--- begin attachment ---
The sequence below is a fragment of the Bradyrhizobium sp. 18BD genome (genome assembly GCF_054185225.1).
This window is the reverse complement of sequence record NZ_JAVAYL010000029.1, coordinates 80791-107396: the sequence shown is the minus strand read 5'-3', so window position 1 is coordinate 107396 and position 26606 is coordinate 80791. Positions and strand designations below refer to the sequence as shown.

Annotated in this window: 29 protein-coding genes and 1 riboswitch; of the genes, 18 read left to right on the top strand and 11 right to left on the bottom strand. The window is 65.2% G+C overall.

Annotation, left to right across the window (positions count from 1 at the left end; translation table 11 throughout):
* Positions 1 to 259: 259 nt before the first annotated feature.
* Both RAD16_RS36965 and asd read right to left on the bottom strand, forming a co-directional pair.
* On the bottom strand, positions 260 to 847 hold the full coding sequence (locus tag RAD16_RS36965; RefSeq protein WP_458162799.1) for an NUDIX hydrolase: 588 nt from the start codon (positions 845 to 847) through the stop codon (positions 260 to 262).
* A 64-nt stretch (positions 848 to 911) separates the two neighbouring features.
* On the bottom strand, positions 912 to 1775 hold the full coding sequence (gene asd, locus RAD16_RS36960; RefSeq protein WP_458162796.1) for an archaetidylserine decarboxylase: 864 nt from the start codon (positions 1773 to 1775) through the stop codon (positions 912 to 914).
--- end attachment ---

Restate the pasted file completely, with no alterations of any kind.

The sequence below is a fragment of the Bradyrhizobium sp. 18BD genome (genome assembly GCF_054185225.1).
This window is the reverse complement of sequence record NZ_JAVAYL010000029.1, coordinates 80791-107396: the sequence shown is the minus strand read 5'-3', so window position 1 is coordinate 107396 and position 26606 is coordinate 80791. Positions and strand designations below refer to the sequence as shown.

Annotated in this window: 29 protein-coding genes and 1 riboswitch; of the genes, 18 read left to right on the top strand and 11 right to left on the bottom strand. The window is 65.2% G+C overall.

Annotation, left to right across the window (positions count from 1 at the left end; translation table 11 throughout):
* Positions 1 to 259: 259 nt before the first annotated feature.
* Both RAD16_RS36965 and asd read right to left on the bottom strand, forming a co-directional pair.
* On the bottom strand, positions 260 to 847 hold the full coding sequence (locus tag RAD16_RS36965; RefSeq protein WP_458162799.1) for an NUDIX hydrolase: 588 nt from the start codon (positions 845 to 847) through the stop codon (positions 260 to 262).
* A 64-nt stretch (positions 848 to 911) separates the two neighbouring features.
* On the bottom strand, positions 912 to 1775 hold the full coding sequence (gene asd, locus RAD16_RS36960; RefSeq protein WP_458162796.1) for an archaetidylserine decarboxylase: 864 nt from the start codon (positions 1773 to 1775) through the stop codon (positions 912 to 914).